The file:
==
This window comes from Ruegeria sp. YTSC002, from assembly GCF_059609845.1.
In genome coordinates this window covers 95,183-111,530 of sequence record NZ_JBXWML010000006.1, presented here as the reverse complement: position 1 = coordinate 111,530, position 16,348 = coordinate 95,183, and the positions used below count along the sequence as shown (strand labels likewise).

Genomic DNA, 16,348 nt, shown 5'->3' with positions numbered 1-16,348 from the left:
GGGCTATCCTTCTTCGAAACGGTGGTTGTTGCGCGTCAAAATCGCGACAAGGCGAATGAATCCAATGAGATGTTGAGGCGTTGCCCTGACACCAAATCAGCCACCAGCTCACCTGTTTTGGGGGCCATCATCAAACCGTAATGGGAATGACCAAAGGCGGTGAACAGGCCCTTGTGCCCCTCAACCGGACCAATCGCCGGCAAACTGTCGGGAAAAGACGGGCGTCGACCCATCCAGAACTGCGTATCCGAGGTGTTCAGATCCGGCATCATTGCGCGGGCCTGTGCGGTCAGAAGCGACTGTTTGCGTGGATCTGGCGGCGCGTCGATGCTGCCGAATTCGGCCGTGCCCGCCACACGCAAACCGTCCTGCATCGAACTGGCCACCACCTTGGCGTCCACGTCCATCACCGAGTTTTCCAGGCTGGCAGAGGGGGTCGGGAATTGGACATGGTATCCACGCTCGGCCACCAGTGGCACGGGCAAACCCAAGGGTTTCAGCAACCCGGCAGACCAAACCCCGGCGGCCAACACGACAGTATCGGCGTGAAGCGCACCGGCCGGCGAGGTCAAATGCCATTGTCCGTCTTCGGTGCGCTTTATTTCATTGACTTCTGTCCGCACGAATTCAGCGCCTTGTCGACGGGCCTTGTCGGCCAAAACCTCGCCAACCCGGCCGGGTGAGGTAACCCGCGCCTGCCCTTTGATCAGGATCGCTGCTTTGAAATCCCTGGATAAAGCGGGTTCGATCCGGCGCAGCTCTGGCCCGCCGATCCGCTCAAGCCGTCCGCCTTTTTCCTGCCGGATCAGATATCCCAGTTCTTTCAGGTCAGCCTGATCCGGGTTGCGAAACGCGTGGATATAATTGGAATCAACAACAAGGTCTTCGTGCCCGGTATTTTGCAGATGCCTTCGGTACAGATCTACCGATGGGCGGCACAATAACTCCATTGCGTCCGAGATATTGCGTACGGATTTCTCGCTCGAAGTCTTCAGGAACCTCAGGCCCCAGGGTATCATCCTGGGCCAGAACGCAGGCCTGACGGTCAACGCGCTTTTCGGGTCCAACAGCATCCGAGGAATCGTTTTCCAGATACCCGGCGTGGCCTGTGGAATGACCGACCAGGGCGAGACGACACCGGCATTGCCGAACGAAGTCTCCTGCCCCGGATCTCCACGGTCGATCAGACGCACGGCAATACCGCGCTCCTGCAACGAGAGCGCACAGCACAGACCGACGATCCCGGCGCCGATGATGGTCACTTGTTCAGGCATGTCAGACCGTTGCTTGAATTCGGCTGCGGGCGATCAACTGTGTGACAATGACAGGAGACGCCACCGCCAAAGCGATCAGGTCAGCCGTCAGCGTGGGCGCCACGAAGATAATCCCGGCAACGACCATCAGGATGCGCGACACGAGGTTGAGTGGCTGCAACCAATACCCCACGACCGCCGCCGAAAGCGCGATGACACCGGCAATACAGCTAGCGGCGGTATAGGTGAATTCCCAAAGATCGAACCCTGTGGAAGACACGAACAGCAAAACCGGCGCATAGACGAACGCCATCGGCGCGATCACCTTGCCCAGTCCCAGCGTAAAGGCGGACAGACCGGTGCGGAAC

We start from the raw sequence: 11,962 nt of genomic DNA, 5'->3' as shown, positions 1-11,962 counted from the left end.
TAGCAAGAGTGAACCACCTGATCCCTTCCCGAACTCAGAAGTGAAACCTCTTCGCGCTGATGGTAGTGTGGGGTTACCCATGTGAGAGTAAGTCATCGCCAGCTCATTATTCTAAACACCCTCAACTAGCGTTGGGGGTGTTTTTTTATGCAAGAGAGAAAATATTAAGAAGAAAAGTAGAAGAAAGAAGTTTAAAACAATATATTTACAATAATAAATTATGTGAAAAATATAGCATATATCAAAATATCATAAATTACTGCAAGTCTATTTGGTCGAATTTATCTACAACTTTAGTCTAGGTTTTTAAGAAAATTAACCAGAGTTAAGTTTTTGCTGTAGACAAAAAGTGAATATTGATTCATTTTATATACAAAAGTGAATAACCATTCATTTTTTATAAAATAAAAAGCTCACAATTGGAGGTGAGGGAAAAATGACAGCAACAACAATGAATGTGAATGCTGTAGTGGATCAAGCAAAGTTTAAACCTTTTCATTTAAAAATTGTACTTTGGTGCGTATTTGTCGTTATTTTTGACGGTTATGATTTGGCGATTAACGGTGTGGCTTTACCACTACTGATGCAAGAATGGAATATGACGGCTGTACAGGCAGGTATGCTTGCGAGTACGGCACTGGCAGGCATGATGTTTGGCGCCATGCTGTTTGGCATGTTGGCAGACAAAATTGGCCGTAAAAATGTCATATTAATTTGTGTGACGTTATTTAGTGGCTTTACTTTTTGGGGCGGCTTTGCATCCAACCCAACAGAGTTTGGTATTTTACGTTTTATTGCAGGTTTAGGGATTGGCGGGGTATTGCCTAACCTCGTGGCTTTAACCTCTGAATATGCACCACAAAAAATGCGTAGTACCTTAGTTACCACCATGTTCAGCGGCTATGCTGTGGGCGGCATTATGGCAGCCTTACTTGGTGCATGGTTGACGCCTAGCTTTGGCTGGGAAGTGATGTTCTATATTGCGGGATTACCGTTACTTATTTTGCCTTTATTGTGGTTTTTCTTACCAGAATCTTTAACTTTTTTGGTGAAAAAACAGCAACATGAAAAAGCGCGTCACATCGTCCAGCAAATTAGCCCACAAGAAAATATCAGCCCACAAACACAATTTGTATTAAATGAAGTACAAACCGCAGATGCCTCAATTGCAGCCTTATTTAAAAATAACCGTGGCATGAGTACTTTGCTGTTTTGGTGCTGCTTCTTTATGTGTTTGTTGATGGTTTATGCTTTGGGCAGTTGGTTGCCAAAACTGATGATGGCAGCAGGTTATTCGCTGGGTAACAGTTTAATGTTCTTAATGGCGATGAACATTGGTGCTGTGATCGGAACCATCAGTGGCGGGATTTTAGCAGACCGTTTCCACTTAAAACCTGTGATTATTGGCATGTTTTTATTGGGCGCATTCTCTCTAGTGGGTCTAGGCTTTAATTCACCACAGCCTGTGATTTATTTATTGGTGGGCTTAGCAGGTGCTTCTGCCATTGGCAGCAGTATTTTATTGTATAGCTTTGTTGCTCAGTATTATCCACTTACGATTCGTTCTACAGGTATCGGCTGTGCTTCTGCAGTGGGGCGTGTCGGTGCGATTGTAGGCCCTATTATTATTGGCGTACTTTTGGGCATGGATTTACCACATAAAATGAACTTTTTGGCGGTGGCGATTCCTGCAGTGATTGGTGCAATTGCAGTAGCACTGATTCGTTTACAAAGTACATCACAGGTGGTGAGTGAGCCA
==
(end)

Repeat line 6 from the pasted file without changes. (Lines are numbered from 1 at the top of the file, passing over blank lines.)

TAGCAAGAGTGAACCACCTGATCCCTTCCCGAACTCAGAAGTGAAACCTCTTCGCGCTGATGGTAGTGTGGGGTTACCCATGTGAGAGTAAGTCATCGCCAGCTCATTATTCTAAACACCCTCAACTAGCGTTGGGGGTGTTTTTTTATGCAAGAGAGAAAATATTAAGAAGAAAAGTAGAAGAAAGAAGTTTAAAACAATATATTTACAATAATAAATTATGTGAAAAATATAGCATATATCAAAATATCATAAATTACTGCAAGTCTATTTGGTCGAATTTATCTACAACTTTAGTCTAGGTTTTTAAGAAAATTAACCAGAGTTAAGTTTTTGCTGTAGACAAAAAGTGAATATTGATTCATTTTATATACAAAAGTGAATAACCATTCATTTTTTATAAAATAAAAAGCTCACAATTGGAGGTGAGGGAAAAATGACAGCAACAACAATGAATGTGAATGCTGTAGTGGATCAAGCAAAGTTTAAACCTTTTCATTTAAAAATTGTACTTTGGTGCGTATTTGTCGTTATTTTTGACGGTTATGATTTGGCGATTAACGGTGTGGCTTTACCACTACTGATGCAAGAATGGAATATGACGGCTGTACAGGCAGGTATGCTTGCGAGTACGGCACTGGCAGGCATGATGTTTGGCGCCATGCTGTTTGGCATGTTGGCAGACAAAATTGGCCGTAAAAATGTCATATTAATTTGTGTGACGTTATTTAGTGGCTTTACTTTTTGGGGCGGCTTTGCATCCAACCCAACAGAGTTTGGTATTTTACGTTTTATTGCAGGTTTAGGGATTGGCGGGGTATTGCCTAACCTCGTGGCTTTAACCTCTGAATATGCACCACAAAAAATGCGTAGTACCTTAGTTACCACCATGTTCAGCGGCTATGCTGTGGGCGGCATTATGGCAGCCTTACTTGGTGCATGGTTGACGCCTAGCTTTGGCTGGGAAGTGATGTTCTATATTGCGGGATTACCGTTACTTATTTTGCCTTTATTGTGGTTTTTCTTACCAGAATCTTTAACTTTTTTGGTGAAAAAACAGCAACATGAAAAAGCGCGTCACATCGTCCAGCAAATTAGCCCACAAGAAAATATCAGCCCACAAACACAATTTGTATTAAATGAAGTACAAACCGCAGATGCCTCAATTGCAGCCTTATTTAAAAATAACCGTGGCATGAGTACTTTGCTGTTTTGGTGCTGCTTCTTTATGTGTTTGTTGATGGTTTATGCTTTGGGCAGTTGGTTGCCAAAACTGATGATGGCAGCAGGTTATTCGCTGGGTAACAGTTTAATGTTCTTAATGGCGATGAACATTGGTGCTGTGATCGGAACCATCAGTGGCGGGATTTTAGCAGACCGTTTCCACTTAAAACCTGTGATTATTGGCATGTTTTTATTGGGCGCATTCTCTCTAGTGGGTCTAGGCTTTAATTCACCACAGCCTGTGATTTATTTATTGGTGGGCTTAGCAGGTGCTTCTGCCATTGGCAGCAGTATTTTATTGTATAGCTTTGTTGCTCAGTATTATCCACTTACGATTCGTTCTACAGGTATCGGCTGTGCTTCTGCAGTGGGGCGTGTCGGTGCGATTGTAGGCCCTATTATTATTGGCGTACTTTTGGGCATGGATTTACCACATAAAATGAACTTTTTGGCGGTGGCGATTCCTGCAGTGATTGGTGCAATTGCAGTAGCACTGATTCGTTTACAAAGTACATCACAGGTGGTGAGTGAGCCA